Sony’s warped perception of global standards

While Sony of America confirmed to the Washington Street Journal that they have installed a standard policy on censorship for games that are allowed on Sony’s platforms, Sony of Japan has stepped and made a statement themselves that this isn’t the case. According to a source on Game*Spark (the asterisk is important), they evaluate games by case by case basis rather than a new overall policy. However, their source does state that how Sony now handles titles internally is independent of any rating system that exists, be it CERO or ESRB (or PEGI for the matter.) The source refers to a nebulous global standard they wish to adhere to.

I’ve discussed this topic far too much for this particular blog (maybe branching off to a new one that covers video game censorship solely might be worthy project), but Sony’s stances really tell two thing. First is that they’ve lost touch to their consumers, that they don’t seem to understand their own fame and status in the market. Theirs is a console that was free of regulations that marred Nintendo as the console for kids for years. Theirs is a console that could be picked up and have games that would be completely across the board all the while pushing the envelope to whatever direction the developers and publishers wanted. Not so much anymore. Secondly, there is no global standard. It’s rather clear that Sony and numerous other publishers and developers live in a social bubble, that they only listen and read certain publications. It’s like thinking Twitter reflects real life to any extent. US allows more violence than sexual content, while France and certain other European nations are the opposite. UK lacks balls on both violence and sex, and even for horror, especially if you remember the Video Nasties censorship. Hell, even outside that the British Board of Film Classification continued to cut and censor movies, e.g. requiring movies to cut certain moments like the moment of bullet impacts, twisting of necks and almost always lessening the sound effects added to punches and kicks. There’s a whole Youtube channel that concentrates on film censorship in US and UK. Russia has its own policies of course that are widely different from Western world. While the US and Japan might be comfortable in showing lesbians kissing in their games, Russia’s not exactly fan gay rights. Then again, neither is China, who have absolutely the heaviest demands on games released in their region. Australia’s somewhere down there, and thye’ve got bans left and right, mostly for violence. You couldn’t buy Mortal Kombat in Australia at one point. Sony of Japan seems to think outrage culture has somehow changed the global standards, or rather created them, and try to adhere to something that does not exist.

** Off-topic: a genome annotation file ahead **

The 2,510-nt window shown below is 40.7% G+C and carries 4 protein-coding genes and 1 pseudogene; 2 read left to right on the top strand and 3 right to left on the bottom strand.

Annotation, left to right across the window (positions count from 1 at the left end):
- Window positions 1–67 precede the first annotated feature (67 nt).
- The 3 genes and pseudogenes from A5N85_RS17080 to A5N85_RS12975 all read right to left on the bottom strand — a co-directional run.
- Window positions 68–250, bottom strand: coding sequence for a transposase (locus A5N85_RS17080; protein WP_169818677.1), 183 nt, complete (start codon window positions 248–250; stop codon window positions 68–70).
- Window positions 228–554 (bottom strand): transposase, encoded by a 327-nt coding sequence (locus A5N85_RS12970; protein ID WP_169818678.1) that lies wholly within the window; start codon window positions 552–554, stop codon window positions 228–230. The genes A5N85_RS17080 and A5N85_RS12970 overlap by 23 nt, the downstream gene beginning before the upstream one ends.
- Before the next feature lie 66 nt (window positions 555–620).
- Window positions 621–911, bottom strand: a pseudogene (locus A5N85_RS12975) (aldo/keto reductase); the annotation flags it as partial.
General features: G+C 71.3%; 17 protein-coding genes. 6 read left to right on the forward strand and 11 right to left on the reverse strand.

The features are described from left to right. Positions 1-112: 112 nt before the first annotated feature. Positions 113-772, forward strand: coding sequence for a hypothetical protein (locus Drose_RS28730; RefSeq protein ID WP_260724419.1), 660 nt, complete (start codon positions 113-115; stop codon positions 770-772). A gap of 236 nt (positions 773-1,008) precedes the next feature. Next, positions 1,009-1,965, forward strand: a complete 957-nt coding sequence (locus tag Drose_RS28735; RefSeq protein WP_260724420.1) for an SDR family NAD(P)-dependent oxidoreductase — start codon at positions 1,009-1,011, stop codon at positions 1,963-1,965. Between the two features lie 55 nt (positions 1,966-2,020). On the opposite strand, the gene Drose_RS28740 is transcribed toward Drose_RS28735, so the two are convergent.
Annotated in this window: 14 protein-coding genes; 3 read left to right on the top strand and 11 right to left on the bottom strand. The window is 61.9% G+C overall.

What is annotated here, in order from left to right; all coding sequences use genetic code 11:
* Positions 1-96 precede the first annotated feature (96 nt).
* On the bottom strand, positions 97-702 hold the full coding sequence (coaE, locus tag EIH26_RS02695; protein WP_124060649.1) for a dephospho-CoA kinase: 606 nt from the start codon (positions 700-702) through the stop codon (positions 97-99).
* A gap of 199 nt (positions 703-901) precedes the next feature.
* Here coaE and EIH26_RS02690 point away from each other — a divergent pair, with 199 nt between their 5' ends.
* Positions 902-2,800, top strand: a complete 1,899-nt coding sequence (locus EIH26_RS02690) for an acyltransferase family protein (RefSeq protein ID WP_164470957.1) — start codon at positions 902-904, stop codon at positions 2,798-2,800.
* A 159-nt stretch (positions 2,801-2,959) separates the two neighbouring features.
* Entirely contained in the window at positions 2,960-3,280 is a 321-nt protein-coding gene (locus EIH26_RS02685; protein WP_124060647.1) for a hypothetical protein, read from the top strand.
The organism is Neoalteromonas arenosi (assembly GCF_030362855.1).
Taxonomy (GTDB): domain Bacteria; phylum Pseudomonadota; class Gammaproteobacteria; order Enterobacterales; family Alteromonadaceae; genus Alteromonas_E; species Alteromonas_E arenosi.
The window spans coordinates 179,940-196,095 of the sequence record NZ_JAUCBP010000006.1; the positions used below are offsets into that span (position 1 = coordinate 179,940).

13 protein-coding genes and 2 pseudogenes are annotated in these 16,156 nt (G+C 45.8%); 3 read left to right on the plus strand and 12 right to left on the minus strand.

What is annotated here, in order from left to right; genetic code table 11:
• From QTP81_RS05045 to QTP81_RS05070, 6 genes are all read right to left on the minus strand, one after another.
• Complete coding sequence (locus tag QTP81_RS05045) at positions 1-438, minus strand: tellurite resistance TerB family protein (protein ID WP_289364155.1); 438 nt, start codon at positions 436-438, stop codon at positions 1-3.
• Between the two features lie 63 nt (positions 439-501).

This gives birth to the warped perception that PlayStation will be the best playground to all consumers if they limit the amount of sex, sexual content or sexually suggestive themes. This would, of course, not be true. You can’t create a product for everyone. I’m a broken clock with this, always saying that you can’t please everyone and you shouldn’t. A platform like a game console can only wish to have everything across the board, from the most violent mess to most sexualised ecstasy to the most child friendly content possible. If you cut one part off from this triangle, you’ve effectively cutting off both developers’ interests in developing titles more freely and consumers possibility to purchase whatever violent smut they want. Violence, of course, seems not to be a problem. It’s the eternal discussion, especially in the US, how you can show someone getting shot and skull bashed in, but a sight of a breast raises an uproar. We could take this discussion even further and wonder why violence seems to be accepted when targeted one of the sexes, but not for the other. There is a very strong double standard going in the industry, but that’s nothing out of usual really.